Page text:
The strengths and limitations of Cowley as a poet

Question: Discuss the strengths and limitations of Cowley as a poet.


Dr. Samuel Johnson (1709-1784) is the most powerful critic of English literature. In his appraisal of Cowley, Johnson distributes both praise and blame.

Strengths of Cowley as a poet

Johnson vehemently criticizes Abraham Cowley(1618-667) in his essay “Life of Cowley” but he did not overlook the strengths of Cowley to evaluate him properly.

A mixture of different excellence

Johnson praises that Cowley does have a strength of a mixture of different excellence. ‘Miscellanies’ is a collection of various or miscellaneous pieces of writing by Cowley in one volume. These short compositions have been written in a variety of styles and sentiments such as from funny or ludicrous amusing remarks to serious grandness. According to Johnson, no other poet has so far shown such a mixture of different excellence.

Deep knowledge and intellectual excellence

According to Johnson, Cowley is the last puissant or influential metaphysical poet. Dr. Johnson undoubtedly accepts that the metaphysical poets are highly learned and intellectual. All the writings of Cowley are the specimen of his deep knowledge and intellectual excellence, but his elegies are special for his intellectual excellence.

Striking thoughts

As a poet, the most influential strength of Cowley is his striking thoughts. His dedicated poems to lord Falkland carry his striking thoughts. The series of thoughts of these verses are easy and natural.

Joyful imagination and fancy

From the declaration of Johnson, we can learn that Cowley was an acclaimed poet of the 17th century. Besides, Milton asserts that the three greatest poets of English literature are Shakespeare, Spenser, and Cowley. So, a great poet must have some strengths and Cowley’s strength mostly depends on his joyful imagination and fancy. The “Chronicle” which is a collection of poetical compositions of Cowley contains joyful of imagination mixed with fancy and skill of expressions. Here Cowley exceeds the most influential Cavalier poet Sir John Suckling and the father of English criticism John Dryden.

Evergreen love poet

The next class of Cowley’s poems is called “The Mistress” which is a collection of love poems written between 1636 and 1646 and published in 1647. The poems of this collection have lively wit and abundant knowledge. According to Dr. Sprat, these poems truly bear the joyful flow of knowledge.

Powerful translator

Cowley was not a mighty poet of the 17th century but he is a powerful translator in the galaxy of English literature too. His translation of Pindaric odes is the testimony of his translating power.

Master of meter

Cowley as a poet is very strong for using meters though he has been underestimated for this. He uses the blank verse in his poems and comedies. He is unique as a master of meter because he has written two long metrical essays such as:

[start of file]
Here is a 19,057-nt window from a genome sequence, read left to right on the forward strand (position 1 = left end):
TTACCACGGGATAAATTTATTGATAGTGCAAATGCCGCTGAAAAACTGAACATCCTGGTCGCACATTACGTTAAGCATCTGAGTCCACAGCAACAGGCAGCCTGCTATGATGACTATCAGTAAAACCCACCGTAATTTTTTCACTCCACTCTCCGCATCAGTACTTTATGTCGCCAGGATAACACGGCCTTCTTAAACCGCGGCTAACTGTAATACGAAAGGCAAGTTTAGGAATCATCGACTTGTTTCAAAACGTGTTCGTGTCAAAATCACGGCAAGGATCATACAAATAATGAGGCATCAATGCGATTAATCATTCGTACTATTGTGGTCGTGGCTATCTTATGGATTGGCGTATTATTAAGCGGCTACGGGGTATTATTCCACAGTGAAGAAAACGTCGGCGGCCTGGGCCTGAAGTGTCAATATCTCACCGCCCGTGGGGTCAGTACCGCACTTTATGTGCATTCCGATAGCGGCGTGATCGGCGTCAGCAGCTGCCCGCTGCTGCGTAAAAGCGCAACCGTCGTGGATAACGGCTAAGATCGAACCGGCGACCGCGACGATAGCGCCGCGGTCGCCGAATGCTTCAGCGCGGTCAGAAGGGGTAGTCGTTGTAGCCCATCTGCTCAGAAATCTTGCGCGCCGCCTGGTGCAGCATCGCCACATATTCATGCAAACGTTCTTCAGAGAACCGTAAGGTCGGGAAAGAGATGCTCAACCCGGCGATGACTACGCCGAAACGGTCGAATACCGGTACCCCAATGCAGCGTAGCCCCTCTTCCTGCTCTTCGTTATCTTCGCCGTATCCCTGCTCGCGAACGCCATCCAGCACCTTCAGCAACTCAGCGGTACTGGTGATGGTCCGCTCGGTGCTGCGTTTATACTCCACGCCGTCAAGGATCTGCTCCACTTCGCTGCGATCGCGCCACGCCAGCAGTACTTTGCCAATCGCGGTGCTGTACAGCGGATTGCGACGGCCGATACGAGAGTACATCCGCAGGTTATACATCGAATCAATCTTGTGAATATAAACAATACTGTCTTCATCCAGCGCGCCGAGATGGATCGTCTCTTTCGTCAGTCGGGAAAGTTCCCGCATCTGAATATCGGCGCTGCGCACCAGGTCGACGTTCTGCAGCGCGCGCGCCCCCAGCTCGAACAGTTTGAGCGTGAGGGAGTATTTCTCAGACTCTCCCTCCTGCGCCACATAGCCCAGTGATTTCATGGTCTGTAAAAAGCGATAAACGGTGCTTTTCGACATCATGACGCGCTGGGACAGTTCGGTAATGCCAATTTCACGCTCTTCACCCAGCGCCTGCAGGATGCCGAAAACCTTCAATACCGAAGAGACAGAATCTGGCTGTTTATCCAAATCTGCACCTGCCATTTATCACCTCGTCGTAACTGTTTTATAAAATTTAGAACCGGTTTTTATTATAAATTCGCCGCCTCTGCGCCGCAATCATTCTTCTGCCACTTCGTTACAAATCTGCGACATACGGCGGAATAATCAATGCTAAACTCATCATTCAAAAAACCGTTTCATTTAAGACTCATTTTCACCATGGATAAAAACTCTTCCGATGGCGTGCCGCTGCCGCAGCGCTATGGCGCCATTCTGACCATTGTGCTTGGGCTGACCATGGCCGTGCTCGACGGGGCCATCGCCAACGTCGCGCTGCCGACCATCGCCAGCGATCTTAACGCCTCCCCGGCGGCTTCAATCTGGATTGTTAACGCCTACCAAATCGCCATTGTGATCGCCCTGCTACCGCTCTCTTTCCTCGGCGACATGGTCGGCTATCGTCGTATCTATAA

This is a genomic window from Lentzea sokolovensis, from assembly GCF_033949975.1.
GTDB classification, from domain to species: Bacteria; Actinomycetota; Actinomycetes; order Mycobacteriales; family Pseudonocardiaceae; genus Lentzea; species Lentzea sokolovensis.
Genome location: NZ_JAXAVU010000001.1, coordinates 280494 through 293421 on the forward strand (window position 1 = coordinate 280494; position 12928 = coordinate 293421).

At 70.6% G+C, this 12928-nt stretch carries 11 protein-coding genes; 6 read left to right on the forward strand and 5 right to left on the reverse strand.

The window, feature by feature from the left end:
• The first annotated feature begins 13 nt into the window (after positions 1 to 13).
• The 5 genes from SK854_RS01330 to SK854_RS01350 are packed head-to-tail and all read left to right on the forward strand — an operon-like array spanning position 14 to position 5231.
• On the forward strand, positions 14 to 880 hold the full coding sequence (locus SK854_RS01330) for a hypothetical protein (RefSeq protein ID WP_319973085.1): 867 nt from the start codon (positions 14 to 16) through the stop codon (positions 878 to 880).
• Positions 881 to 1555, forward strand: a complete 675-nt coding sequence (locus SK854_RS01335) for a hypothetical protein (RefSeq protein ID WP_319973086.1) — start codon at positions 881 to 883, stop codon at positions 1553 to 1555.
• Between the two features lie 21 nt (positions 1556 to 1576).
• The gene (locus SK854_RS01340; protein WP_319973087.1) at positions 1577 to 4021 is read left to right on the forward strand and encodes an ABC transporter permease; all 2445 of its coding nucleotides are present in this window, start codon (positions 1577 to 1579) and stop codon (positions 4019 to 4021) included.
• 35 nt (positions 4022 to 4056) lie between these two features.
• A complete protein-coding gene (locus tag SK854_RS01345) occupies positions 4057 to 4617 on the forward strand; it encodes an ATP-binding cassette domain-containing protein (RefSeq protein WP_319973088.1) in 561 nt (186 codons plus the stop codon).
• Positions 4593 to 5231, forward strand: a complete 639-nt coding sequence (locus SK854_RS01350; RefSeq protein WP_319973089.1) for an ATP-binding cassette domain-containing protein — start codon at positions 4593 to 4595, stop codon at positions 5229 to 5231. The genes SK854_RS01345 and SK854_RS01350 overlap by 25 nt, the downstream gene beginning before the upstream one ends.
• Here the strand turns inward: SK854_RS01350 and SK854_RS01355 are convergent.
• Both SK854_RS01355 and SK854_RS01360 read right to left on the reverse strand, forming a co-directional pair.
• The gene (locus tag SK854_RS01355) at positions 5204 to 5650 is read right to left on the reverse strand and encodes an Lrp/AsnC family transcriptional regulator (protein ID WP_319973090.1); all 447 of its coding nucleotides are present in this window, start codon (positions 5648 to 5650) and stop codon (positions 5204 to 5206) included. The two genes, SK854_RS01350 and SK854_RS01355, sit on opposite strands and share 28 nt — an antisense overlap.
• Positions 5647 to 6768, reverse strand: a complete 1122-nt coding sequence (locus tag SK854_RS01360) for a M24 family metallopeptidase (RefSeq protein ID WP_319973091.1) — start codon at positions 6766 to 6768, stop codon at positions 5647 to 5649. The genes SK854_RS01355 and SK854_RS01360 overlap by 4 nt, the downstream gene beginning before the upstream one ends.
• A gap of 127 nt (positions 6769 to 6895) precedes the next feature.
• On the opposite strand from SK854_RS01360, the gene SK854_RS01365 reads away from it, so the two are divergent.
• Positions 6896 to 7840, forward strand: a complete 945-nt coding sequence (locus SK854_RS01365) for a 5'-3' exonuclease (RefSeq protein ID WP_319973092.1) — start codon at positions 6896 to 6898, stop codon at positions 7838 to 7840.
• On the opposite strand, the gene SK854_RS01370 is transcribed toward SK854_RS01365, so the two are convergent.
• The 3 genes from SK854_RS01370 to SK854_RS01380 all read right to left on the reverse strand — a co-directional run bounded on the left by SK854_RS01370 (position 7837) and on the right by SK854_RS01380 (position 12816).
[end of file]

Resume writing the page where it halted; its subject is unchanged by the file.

• “The Tree of Knowledge”

Limitations of Cowley

Johnson has composed the “Life of Cowley” to evaluate the metaphysical poets very negatively. As Cowley has been given the designation of the last best metaphysical poet, he has been censured for his limitations which are as follows:

Allusion, paradox, hyperbole, and conceits: Jonson refers to Addison for rebuking conceits. Addison in his essay “Of Wit: True, False or Mixed” has discussed in detail that “The Mistress” is filled with conceits that cannot create permanent entertainment and confuse images. It is in Johnson’s evaluation:

 “The most heterogeneous ideas are yoked by violence together;

nature and art are ransacked for illustrations, comparisons, and allusions.”

Thus, Johnson evaluates the metaphysical poets who are responsible for the dissociation of sensibility. Further, Johnson says that nothing can be more disgusting than a narrative is decorated with conceits and the unfinished epic of Cowley “Davideis” abounds in conceits.

Feeble diction: Johnson condemns Cowley for not having knowledge or care of diction since he has expressed morality through feeble diction.

Loss of grandeur of generality: Metaphysical poets including Cowley lose the grandeur of generality because of their last ramification.

Careless or lawless verification: The great pleasure of verse arises from the known poetic meter of the lines and uniform structure of the stanzas. Cowley does not take care of versification of law. He has extended his syllables from two to twelve. He mostly uses mixed Alexandrinefeet or stanza.


  1. Lack of description
  2. Lack of simplicity and flexible mind
  3. Irrelevant fragmentations


From the light of the above discussion, we can assert that Johnson is impartial in his literary merit and Cowley is really great one despite having some drawbacks in his writings.

Ruhul Huda
Ruhul Huda

You can call me Mr. Huda. I am a researcher and doing this work for years. I like to learn everywhere. So, feel free to share your experience with me.

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